GE Renewable Energy has received the official planning approval for its Teesside offshore wind blade manufacturing plant from the local planning authorities in the U.K. This is the first major milestone in the lead-up to the construction of this state-of-the art facility on the South Bank of Teesworks.
Plant construction should begin later in 2021 upon the finalization of all contractual documents. LM Wind Power will operate the facility, which will be dedicated to the production of its 107-meter-long offshore wind turbine blades, a key component of GE’s Haliade-X.
“We are delighted to have received this important approval from the Local Planning Authorities and are thankful for the collaboration between all parties involved, including Teesworks and the South Tees Development Corporation,” says Olivier Fontan, president and CEO of LM Wind Power, a GE Renewable Energy business.
“There is still a lot of work in front of us but this an important milestone for the construction and future opening of the facility,” continues Fontan. “We are proud of the contribution we will be making in rejuvenating this industrial cluster and helping it play a key role in future of renewable energy.”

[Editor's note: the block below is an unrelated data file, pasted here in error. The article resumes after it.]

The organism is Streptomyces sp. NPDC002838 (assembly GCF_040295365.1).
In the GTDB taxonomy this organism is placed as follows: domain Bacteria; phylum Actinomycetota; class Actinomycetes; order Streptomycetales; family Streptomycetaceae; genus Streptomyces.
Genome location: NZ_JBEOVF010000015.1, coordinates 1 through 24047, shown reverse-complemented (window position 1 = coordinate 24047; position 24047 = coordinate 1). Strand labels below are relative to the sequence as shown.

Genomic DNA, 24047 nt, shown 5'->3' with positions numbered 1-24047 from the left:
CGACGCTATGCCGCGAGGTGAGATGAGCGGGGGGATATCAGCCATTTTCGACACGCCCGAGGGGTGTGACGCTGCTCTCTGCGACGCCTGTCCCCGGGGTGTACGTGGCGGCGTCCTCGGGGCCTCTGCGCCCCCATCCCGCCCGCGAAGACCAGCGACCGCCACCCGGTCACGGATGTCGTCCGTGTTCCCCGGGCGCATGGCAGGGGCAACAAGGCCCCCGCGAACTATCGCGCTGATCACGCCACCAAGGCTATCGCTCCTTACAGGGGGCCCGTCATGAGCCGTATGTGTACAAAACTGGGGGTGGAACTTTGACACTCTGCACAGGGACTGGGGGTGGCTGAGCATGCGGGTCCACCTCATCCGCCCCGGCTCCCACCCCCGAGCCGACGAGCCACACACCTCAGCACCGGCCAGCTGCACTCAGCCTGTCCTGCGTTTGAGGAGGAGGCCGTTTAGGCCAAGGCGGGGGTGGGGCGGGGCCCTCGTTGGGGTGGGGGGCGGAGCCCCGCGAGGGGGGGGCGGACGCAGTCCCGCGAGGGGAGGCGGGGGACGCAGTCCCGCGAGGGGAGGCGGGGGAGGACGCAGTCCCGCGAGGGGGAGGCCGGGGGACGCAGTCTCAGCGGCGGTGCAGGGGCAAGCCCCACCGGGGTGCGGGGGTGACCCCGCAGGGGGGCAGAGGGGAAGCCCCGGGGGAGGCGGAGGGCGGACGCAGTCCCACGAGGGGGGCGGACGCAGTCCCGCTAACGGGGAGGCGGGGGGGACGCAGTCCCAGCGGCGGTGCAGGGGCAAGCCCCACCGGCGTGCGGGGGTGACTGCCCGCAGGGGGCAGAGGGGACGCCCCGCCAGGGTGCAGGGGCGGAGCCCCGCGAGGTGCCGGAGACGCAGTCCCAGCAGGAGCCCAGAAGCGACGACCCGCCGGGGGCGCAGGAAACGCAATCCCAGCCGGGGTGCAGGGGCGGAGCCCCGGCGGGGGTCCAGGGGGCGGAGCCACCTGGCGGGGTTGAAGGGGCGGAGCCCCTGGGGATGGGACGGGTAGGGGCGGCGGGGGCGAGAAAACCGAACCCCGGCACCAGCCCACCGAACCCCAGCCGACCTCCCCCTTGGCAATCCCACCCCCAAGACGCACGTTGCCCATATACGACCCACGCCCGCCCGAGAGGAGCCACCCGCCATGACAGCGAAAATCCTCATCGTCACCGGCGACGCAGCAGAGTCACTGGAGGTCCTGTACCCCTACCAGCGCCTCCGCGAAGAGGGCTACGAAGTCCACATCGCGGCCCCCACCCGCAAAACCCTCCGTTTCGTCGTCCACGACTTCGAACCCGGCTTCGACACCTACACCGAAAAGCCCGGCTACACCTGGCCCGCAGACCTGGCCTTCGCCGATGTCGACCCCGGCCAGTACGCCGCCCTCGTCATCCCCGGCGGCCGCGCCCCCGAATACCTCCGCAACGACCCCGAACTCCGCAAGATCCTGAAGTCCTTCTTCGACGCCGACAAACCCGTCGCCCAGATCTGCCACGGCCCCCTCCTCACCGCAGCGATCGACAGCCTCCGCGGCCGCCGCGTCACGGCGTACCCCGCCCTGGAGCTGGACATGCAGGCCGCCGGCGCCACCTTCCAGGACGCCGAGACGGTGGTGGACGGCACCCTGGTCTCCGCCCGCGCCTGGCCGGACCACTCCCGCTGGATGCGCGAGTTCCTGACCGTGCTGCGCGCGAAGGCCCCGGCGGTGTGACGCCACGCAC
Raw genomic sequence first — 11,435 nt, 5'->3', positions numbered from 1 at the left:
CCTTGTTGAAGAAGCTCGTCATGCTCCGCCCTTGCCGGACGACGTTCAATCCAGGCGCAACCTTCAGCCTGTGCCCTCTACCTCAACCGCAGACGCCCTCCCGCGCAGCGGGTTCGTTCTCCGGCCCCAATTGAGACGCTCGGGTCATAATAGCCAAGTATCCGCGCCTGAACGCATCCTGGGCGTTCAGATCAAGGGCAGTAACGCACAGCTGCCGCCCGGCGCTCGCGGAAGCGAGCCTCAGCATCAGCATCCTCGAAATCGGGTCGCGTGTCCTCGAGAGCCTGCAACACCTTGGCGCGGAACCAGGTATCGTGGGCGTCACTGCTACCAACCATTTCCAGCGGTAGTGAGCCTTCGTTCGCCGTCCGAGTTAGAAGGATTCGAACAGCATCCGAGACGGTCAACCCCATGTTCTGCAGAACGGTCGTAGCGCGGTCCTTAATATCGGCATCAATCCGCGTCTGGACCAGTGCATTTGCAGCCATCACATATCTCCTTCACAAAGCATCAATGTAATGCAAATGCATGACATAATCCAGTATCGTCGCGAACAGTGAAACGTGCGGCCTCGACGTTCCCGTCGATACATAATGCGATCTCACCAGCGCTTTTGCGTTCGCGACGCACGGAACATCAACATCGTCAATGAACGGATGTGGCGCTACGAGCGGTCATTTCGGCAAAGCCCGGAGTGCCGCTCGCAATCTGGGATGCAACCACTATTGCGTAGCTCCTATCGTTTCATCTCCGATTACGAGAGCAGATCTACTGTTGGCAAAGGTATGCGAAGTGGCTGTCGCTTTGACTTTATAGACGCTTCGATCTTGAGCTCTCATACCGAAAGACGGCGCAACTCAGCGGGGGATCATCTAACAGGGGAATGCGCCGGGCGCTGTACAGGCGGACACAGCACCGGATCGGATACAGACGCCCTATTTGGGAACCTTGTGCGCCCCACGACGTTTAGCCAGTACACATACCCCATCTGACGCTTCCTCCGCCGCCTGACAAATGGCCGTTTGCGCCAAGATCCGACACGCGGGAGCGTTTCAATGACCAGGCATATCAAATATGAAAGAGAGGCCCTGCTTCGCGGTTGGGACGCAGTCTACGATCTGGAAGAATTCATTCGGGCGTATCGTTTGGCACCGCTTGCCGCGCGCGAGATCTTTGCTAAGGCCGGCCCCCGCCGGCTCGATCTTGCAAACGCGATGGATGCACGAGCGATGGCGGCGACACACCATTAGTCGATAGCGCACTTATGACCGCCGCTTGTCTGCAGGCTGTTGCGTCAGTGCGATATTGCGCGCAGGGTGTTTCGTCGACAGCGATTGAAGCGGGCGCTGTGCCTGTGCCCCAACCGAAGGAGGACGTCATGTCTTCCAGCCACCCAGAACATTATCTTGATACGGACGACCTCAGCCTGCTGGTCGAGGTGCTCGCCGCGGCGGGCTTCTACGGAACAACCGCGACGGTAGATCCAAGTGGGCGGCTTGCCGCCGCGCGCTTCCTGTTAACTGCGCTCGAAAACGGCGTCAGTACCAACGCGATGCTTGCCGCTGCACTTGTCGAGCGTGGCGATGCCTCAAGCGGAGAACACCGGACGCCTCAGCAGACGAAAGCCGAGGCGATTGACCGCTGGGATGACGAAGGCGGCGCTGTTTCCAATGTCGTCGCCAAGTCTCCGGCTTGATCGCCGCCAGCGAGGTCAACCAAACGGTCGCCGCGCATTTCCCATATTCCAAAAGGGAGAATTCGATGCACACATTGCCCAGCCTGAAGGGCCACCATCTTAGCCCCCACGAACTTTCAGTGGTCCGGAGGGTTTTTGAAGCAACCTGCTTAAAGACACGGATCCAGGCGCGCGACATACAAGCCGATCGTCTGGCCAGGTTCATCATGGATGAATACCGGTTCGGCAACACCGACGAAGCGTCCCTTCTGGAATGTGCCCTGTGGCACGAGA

When production starts, the Dogger Bank offshore wind farm would benefit directly from the blades produced at this new plant. The three phases of the Dogger Bank Wind Farm, powered by GE’s Haliade-X offshore wind turbine, will have a combined installed generation capacity of 3.6 GW, enough to power six million UK homes. When complete in 2026, Dogger Bank will be the world’s largest offshore wind farm.
“It’s fantastic news that this mammoth project has passed the planning hurdle and is on course to be up and running by 2023, helping to create thousands of well-paid, good-quality jobs for people across Teesside, Darlington and Hartlepool,” adds Tees Valley Mayor Ben Houchen. “Once completed, it will play a central role in our ambitions to become a powerhouse in the growing UK offshore wind sector and add a huge amount to our clean energy credentials. In the short-term, we can now get spades in the ground and give a vital post-pandemic boost to our construction sector.”